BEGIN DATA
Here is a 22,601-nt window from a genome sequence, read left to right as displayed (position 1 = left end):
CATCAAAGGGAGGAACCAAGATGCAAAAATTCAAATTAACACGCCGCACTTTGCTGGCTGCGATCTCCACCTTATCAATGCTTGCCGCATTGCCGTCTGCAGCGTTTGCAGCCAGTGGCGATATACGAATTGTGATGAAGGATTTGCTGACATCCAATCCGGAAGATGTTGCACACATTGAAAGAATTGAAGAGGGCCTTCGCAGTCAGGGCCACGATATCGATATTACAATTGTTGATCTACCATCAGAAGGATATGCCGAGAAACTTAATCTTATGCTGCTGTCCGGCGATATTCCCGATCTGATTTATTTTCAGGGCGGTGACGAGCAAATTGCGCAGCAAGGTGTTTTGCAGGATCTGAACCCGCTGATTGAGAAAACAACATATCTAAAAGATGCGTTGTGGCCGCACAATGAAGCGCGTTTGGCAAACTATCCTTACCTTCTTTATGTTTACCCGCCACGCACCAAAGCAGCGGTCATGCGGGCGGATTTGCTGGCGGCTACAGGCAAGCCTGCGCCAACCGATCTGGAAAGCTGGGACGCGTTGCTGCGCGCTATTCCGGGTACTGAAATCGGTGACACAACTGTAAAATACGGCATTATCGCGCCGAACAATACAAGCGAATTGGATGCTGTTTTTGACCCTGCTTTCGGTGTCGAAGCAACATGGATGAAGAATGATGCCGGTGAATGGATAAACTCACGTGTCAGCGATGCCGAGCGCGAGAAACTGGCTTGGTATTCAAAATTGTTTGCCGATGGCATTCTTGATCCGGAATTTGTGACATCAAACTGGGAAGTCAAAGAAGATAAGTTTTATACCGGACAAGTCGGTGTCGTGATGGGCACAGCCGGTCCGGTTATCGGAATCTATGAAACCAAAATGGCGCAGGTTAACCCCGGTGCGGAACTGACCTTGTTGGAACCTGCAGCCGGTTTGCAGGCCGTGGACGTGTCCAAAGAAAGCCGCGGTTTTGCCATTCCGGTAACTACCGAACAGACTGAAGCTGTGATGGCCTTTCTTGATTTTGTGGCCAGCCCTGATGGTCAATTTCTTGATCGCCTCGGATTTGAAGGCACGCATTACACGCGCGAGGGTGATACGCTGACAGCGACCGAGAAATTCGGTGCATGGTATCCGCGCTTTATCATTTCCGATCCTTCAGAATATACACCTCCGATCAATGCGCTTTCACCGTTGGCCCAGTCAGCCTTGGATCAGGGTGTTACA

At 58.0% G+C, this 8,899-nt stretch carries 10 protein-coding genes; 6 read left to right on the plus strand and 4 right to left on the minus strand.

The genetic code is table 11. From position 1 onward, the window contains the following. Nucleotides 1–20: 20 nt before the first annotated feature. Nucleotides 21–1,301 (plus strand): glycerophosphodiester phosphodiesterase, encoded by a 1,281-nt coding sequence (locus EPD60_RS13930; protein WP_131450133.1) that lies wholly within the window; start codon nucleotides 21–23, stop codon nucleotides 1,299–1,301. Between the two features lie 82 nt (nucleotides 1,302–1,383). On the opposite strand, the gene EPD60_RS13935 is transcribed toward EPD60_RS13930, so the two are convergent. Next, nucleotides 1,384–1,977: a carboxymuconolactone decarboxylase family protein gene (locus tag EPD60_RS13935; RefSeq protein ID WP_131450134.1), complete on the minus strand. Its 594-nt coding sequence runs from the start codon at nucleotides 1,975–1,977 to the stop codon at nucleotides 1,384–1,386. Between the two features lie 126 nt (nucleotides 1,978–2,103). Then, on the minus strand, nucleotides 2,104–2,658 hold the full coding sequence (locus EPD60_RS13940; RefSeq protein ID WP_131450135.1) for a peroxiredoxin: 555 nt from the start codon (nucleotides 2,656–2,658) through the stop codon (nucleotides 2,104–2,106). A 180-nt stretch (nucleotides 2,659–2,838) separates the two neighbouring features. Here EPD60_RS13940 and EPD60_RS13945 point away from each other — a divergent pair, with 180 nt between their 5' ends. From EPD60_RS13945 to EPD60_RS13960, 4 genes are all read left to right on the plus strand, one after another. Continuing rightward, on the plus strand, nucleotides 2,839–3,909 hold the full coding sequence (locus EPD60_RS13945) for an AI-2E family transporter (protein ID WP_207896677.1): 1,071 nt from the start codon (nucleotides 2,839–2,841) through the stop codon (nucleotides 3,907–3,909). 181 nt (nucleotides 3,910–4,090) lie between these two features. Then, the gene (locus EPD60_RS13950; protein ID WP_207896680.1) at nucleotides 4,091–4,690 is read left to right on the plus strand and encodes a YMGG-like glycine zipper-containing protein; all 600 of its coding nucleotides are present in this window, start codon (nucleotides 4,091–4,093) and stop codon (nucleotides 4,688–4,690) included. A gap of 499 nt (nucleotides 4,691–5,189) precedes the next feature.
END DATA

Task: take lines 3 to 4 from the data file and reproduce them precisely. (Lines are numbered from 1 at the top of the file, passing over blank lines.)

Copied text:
At 58.0% G+C, this 8,899-nt stretch carries 10 protein-coding genes; 6 read left to right on the plus strand and 4 right to left on the minus strand.

The genetic code is table 11. From position 1 onward, the window contains the following. Nucleotides 1–20: 20 nt before the first annotated feature. Nucleotides 21–1,301 (plus strand): glycerophosphodiester phosphodiesterase, encoded by a 1,281-nt coding sequence (locus EPD60_RS13930; protein WP_131450133.1) that lies wholly within the window; start codon nucleotides 21–23, stop codon nucleotides 1,299–1,301. Between the two features lie 82 nt (nucleotides 1,302–1,383). On the opposite strand, the gene EPD60_RS13935 is transcribed toward EPD60_RS13930, so the two are convergent. Next, nucleotides 1,384–1,977: a carboxymuconolactone decarboxylase family protein gene (locus tag EPD60_RS13935; RefSeq protein ID WP_131450134.1), complete on the minus strand. Its 594-nt coding sequence runs from the start codon at nucleotides 1,975–1,977 to the stop codon at nucleotides 1,384–1,386. Between the two features lie 126 nt (nucleotides 1,978–2,103). Then, on the minus strand, nucleotides 2,104–2,658 hold the full coding sequence (locus EPD60_RS13940; RefSeq protein ID WP_131450135.1) for a peroxiredoxin: 555 nt from the start codon (nucleotides 2,656–2,658) through the stop codon (nucleotides 2,104–2,106). A 180-nt stretch (nucleotides 2,659–2,838) separates the two neighbouring features. Here EPD60_RS13940 and EPD60_RS13945 point away from each other — a divergent pair, with 180 nt between their 5' ends. From EPD60_RS13945 to EPD60_RS13960, 4 genes are all read left to right on the plus strand, one after another. Continuing rightward, on the plus strand, nucleotides 2,839–3,909 hold the full coding sequence (locus EPD60_RS13945) for an AI-2E family transporter (protein ID WP_207896677.1): 1,071 nt from the start codon (nucleotides 2,839–2,841) through the stop codon (nucleotides 3,907–3,909). 181 nt (nucleotides 3,910–4,090) lie between these two features. Then, the gene (locus EPD60_RS13950; protein ID WP_207896680.1) at nucleotides 4,091–4,690 is read left to right on the plus strand and encodes a YMGG-like glycine zipper-containing protein; all 600 of its coding nucleotides are present in this window, start codon (nucleotides 4,091–4,093) and stop codon (nucleotides 4,688–4,690) included. A gap of 499 nt (nucleotides 4,691–5,189) precedes the next feature.